Last year, comedian Rosco McClelland experienced the worst day of his life during his Edinburgh Fringe run. So this year he decided to write a show about his second worst day. The resulting hour – Magic Belly is a surreal selection of anecdotes about holiday camp talent shows, relationships and the odd real-life stories found in women’s magazines.
Glaswegian McClelland informs the audience he has an hour and 50 minutes of material written for the show so the set promises to be different every day. His previous Fringe outings included lots of crowdwork but this year’s set is packed with material, so the audience are safe from ridicule. When you arrive at your seat there’s a foam brick waiting for you, its function becoming apparent during the hilarious climax.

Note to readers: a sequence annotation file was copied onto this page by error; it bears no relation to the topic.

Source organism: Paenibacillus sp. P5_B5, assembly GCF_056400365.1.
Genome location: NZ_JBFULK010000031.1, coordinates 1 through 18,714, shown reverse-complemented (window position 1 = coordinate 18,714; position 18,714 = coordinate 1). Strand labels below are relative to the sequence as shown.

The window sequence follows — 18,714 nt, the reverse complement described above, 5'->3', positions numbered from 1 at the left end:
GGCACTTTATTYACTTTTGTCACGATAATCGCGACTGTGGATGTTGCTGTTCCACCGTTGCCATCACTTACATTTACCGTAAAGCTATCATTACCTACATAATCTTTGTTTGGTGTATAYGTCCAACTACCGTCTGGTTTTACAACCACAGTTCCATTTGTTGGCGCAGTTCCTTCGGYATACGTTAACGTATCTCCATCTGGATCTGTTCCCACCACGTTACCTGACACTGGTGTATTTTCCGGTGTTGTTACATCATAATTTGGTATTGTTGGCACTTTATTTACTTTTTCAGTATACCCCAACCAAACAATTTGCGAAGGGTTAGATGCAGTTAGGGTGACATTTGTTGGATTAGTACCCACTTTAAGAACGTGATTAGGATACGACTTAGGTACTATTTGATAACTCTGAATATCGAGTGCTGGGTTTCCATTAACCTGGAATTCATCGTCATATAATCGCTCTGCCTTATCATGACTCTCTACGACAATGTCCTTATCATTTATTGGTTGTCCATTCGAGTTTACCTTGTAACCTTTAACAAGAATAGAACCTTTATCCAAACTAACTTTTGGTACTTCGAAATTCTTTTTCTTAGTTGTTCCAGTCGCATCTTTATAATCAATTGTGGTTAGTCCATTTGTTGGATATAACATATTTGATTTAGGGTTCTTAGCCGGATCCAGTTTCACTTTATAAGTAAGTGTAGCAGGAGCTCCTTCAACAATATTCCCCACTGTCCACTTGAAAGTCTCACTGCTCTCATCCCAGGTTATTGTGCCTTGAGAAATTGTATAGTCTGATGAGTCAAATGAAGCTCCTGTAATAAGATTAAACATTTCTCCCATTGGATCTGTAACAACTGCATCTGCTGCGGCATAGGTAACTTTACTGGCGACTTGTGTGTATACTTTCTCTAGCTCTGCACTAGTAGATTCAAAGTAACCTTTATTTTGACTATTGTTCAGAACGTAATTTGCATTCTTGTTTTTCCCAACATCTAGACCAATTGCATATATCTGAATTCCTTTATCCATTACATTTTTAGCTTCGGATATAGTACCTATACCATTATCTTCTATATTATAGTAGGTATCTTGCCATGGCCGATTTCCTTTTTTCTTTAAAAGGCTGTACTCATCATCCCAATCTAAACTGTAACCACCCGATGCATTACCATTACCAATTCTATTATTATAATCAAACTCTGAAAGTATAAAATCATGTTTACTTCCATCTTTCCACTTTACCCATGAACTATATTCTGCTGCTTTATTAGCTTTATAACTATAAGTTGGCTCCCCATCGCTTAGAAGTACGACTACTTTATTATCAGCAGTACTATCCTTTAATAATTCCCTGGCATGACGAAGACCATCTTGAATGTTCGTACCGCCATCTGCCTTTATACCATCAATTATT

We learn early in the hour about the comic’s first on-stage experience – at a talent show aged eight when he discovered an unusual talent (the titular magic belly). No subject is off limits during the show – toilet habits, contraception and hiring a wedding photographer who is not used to human subjects are all mined for comic effect. McClelland is an energetic, physical performer – not easy in the incredibly warm venue. The energy rarely dips, even during moments of genuine sentiment and any lulls in laughter may be down to the material not quite gelling yet.
There is a ‘sad story’ buried in the show as McClelland talks about receiving awful news during last year’s Fringe but Magic Belly is not a gloomy hour or a ‘worthy’ show with a message. If there is a message at all it is that life can sometimes be a bit rubbish but without humour, what’s the point?
The hour is full of nonsense and laughs and is sure to improve with every passing day. The show comes full circle as the crowd gets to appreciate the magic belly in all its glory. Not a moment easily forgotten, that’s for sure.